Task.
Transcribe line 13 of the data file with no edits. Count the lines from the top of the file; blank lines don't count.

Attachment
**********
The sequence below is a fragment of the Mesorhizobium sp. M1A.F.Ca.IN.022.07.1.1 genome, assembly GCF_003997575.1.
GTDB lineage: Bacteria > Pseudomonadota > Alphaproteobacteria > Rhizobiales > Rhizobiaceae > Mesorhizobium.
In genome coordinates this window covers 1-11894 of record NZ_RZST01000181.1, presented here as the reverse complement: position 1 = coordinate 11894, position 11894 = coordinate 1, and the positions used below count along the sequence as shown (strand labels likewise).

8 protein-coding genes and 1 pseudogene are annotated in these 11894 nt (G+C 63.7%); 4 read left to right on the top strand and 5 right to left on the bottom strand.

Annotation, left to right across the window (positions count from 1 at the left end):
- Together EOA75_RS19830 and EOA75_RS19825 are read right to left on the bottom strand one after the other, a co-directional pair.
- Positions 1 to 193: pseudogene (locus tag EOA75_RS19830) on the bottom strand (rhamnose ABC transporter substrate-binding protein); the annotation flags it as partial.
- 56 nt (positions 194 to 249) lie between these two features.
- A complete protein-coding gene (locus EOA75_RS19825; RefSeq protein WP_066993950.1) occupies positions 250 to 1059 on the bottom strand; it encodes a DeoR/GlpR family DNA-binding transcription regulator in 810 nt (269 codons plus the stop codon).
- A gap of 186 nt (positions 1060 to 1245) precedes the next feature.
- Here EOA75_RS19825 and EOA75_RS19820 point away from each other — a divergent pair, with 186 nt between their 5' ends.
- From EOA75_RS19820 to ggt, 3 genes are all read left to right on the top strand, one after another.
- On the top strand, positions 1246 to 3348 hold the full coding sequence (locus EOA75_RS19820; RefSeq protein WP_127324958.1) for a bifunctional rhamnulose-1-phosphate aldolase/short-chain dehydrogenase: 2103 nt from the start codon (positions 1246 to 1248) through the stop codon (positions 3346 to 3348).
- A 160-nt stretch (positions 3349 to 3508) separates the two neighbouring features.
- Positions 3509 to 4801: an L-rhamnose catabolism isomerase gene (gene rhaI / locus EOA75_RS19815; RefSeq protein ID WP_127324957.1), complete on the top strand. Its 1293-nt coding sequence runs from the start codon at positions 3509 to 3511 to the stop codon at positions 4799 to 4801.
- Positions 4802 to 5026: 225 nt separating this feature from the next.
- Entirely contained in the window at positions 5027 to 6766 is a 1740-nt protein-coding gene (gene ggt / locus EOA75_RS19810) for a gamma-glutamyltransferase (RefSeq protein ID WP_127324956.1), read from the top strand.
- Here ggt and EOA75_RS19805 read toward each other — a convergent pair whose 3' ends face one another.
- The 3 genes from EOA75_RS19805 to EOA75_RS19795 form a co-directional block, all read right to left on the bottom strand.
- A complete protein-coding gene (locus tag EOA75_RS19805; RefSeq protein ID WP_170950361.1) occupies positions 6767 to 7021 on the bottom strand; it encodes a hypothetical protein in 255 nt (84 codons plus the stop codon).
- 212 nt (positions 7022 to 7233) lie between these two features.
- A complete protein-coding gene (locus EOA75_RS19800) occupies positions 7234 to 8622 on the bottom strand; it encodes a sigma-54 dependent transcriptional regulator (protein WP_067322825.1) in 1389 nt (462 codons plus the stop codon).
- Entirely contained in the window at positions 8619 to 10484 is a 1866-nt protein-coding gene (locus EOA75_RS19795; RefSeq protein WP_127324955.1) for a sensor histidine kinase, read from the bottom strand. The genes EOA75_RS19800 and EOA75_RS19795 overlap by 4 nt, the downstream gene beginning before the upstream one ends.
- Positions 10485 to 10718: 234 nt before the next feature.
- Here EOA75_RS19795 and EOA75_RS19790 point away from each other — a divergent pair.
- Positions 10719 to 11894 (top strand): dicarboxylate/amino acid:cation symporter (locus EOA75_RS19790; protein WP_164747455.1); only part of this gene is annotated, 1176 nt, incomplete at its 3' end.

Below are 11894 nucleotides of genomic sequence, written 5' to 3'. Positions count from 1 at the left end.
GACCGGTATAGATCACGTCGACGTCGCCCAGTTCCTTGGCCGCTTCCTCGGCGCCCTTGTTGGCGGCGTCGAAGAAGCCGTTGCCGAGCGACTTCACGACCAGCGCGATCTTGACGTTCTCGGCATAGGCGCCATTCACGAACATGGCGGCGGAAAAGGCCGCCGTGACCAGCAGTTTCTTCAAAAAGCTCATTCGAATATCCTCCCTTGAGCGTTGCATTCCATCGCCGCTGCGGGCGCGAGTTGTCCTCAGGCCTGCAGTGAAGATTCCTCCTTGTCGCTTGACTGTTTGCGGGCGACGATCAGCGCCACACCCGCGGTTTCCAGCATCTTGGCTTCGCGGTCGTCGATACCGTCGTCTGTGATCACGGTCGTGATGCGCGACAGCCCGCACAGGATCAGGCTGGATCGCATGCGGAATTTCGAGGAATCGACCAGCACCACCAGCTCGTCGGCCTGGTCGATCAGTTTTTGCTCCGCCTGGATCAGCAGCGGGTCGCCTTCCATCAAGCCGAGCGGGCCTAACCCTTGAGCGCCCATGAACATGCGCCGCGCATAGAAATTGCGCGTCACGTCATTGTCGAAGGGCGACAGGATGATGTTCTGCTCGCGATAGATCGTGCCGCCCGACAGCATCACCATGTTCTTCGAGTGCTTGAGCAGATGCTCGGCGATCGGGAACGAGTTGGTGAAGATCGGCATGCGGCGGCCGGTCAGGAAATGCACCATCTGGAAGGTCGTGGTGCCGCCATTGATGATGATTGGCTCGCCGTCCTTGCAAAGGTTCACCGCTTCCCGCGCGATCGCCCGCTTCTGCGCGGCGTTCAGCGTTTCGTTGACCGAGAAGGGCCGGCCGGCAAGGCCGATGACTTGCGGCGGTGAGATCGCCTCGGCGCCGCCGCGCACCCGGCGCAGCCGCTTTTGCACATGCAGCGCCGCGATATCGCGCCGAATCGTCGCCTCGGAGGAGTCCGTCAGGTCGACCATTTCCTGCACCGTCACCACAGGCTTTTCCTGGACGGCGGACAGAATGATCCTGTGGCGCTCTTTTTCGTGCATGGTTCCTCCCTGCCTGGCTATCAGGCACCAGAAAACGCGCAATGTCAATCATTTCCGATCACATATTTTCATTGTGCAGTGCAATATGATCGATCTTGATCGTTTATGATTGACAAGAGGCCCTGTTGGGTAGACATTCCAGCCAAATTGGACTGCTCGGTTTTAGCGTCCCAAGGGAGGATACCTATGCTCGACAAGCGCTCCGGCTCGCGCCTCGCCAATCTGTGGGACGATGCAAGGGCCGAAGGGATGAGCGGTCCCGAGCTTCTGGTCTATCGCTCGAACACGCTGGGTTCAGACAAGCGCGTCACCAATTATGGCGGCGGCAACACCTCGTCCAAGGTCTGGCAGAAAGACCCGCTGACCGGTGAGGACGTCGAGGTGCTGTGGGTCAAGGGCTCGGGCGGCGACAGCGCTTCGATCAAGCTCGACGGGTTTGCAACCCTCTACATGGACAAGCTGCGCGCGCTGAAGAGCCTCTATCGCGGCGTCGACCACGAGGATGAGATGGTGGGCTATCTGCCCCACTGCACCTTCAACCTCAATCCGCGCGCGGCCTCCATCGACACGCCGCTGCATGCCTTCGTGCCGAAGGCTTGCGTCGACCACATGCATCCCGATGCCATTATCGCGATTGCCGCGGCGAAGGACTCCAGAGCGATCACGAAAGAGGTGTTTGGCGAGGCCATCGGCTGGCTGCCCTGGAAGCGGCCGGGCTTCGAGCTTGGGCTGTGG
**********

- On the top strand, positions 1246 to 3348 hold the full coding sequence (locus EOA75_RS19820; RefSeq protein WP_127324958.1) for a bifunctional rhamnulose-1-phosphate aldolase/short-chain dehydrogenase: 2103 nt from the start codon (positions 1246 to 1248) through the stop codon (positions 3346 to 3348).